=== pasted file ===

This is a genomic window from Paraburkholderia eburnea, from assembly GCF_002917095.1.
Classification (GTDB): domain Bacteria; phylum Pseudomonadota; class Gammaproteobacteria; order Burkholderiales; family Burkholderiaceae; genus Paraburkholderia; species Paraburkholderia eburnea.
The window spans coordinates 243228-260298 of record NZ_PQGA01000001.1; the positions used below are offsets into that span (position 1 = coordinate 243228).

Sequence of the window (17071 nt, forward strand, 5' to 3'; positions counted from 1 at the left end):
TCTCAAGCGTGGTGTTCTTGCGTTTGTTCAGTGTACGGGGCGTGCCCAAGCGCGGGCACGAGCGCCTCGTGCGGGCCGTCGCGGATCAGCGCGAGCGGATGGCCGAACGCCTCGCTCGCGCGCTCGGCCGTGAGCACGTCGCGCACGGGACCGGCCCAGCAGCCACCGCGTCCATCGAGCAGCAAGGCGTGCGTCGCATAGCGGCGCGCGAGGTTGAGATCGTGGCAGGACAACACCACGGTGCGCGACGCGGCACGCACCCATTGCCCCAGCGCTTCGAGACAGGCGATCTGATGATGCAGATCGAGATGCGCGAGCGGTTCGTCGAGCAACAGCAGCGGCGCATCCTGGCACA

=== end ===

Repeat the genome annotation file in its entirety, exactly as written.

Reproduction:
This is a genomic window from Paraburkholderia eburnea, from assembly GCF_002917095.1.
Classification (GTDB): domain Bacteria; phylum Pseudomonadota; class Gammaproteobacteria; order Burkholderiales; family Burkholderiaceae; genus Paraburkholderia; species Paraburkholderia eburnea.
The window spans coordinates 243228-260298 of record NZ_PQGA01000001.1; the positions used below are offsets into that span (position 1 = coordinate 243228).

Sequence of the window (17071 nt, forward strand, 5' to 3'; positions counted from 1 at the left end):
TCTCAAGCGTGGTGTTCTTGCGTTTGTTCAGTGTACGGGGCGTGCCCAAGCGCGGGCACGAGCGCCTCGTGCGGGCCGTCGCGGATCAGCGCGAGCGGATGGCCGAACGCCTCGCTCGCGCGCTCGGCCGTGAGCACGTCGCGCACGGGACCGGCCCAGCAGCCACCGCGTCCATCGAGCAGCAAGGCGTGCGTCGCATAGCGGCGCGCGAGGTTGAGATCGTGGCAGGACAACACCACGGTGCGCGACGCGGCACGCACCCATTGCCCCAGCGCTTCGAGACAGGCGATCTGATGATGCAGATCGAGATGCGCGAGCGGTTCGTCGAGCAACAGCAGCGGCGCATCCTGGCACA